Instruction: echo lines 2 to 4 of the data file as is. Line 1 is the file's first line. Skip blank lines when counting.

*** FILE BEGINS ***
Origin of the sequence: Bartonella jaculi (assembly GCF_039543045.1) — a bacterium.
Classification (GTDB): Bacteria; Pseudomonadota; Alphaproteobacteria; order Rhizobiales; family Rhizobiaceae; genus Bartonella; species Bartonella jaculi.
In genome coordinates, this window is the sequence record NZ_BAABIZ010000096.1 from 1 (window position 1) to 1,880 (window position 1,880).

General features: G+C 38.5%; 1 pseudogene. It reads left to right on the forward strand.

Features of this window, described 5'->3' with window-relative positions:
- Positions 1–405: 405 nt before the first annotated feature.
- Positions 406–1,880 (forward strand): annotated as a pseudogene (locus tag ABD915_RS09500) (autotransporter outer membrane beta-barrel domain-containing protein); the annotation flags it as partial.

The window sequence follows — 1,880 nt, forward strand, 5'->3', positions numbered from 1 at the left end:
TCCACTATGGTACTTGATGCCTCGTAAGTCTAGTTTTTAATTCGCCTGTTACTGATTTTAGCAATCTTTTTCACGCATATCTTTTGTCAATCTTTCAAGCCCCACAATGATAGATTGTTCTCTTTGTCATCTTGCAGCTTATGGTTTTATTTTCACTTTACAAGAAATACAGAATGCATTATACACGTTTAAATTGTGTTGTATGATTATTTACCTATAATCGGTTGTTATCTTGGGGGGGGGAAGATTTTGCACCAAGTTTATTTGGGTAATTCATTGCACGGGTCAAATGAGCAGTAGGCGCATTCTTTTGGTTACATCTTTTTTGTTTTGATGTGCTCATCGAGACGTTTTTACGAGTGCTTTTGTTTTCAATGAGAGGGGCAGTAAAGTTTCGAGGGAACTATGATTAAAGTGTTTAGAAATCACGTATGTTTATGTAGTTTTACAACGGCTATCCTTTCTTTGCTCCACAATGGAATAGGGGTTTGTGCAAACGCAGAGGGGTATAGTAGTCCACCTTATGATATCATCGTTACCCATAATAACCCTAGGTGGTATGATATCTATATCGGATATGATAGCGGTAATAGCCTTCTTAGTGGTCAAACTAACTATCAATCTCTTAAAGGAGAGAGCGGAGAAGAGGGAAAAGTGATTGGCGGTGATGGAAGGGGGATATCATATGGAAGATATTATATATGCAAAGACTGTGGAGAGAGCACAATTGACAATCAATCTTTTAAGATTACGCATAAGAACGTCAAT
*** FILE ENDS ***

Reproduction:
Classification (GTDB): Bacteria; Pseudomonadota; Alphaproteobacteria; order Rhizobiales; family Rhizobiaceae; genus Bartonella; species Bartonella jaculi.
In genome coordinates, this window is the sequence record NZ_BAABIZ010000096.1 from 1 (window position 1) to 1,880 (window position 1,880).

General features: G+C 38.5%; 1 pseudogene. It reads left to right on the forward strand.